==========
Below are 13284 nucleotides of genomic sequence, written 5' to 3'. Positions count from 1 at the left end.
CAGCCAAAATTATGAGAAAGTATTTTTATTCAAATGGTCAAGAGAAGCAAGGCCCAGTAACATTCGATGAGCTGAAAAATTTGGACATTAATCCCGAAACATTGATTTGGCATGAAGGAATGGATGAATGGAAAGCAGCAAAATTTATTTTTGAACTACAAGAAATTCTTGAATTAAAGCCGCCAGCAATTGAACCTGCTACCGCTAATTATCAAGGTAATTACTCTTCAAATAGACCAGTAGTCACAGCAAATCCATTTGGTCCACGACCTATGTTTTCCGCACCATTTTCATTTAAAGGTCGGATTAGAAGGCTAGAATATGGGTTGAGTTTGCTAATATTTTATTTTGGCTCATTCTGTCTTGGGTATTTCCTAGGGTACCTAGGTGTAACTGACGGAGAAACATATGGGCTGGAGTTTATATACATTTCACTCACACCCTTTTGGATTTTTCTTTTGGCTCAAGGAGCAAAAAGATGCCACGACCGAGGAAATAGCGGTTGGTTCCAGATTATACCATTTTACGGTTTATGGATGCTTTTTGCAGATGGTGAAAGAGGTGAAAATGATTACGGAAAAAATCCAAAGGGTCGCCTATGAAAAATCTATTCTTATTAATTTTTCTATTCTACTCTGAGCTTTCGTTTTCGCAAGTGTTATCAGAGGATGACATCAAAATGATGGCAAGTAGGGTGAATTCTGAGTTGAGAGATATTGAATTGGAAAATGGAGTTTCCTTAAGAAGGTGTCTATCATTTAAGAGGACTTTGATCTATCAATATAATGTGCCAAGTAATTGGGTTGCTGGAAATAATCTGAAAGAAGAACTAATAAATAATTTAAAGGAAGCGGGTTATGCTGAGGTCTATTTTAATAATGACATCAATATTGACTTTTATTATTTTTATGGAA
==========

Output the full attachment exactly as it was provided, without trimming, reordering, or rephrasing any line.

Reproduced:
Below are 13284 nucleotides of genomic sequence, written 5' to 3'. Positions count from 1 at the left end.
CAGCCAAAATTATGAGAAAGTATTTTTATTCAAATGGTCAAGAGAAGCAAGGCCCAGTAACATTCGATGAGCTGAAAAATTTGGACATTAATCCCGAAACATTGATTTGGCATGAAGGAATGGATGAATGGAAAGCAGCAAAATTTATTTTTGAACTACAAGAAATTCTTGAATTAAAGCCGCCAGCAATTGAACCTGCTACCGCTAATTATCAAGGTAATTACTCTTCAAATAGACCAGTAGTCACAGCAAATCCATTTGGTCCACGACCTATGTTTTCCGCACCATTTTCATTTAAAGGTCGGATTAGAAGGCTAGAATATGGGTTGAGTTTGCTAATATTTTATTTTGGCTCATTCTGTCTTGGGTATTTCCTAGGGTACCTAGGTGTAACTGACGGAGAAACATATGGGCTGGAGTTTATATACATTTCACTCACACCCTTTTGGATTTTTCTTTTGGCTCAAGGAGCAAAAAGATGCCACGACCGAGGAAATAGCGGTTGGTTCCAGATTATACCATTTTACGGTTTATGGATGCTTTTTGCAGATGGTGAAAGAGGTGAAAATGATTACGGAAAAAATCCAAAGGGTCGCCTATGAAAAATCTATTCTTATTAATTTTTCTATTCTACTCTGAGCTTTCGTTTTCGCAAGTGTTATCAGAGGATGACATCAAAATGATGGCAAGTAGGGTGAATTCTGAGTTGAGAGATATTGAATTGGAAAATGGAGTTTCCTTAAGAAGGTGTCTATCATTTAAGAGGACTTTGATCTATCAATATAATGTGCCAAGTAATTGGGTTGCTGGAAATAATCTGAAAGAAGAACTAATAAATAATTTAAAGGAAGCGGGTTATGCTGAGGTCTATTTTAATAATGACATCAATATTGACTTTTATTATTTTTATGGAA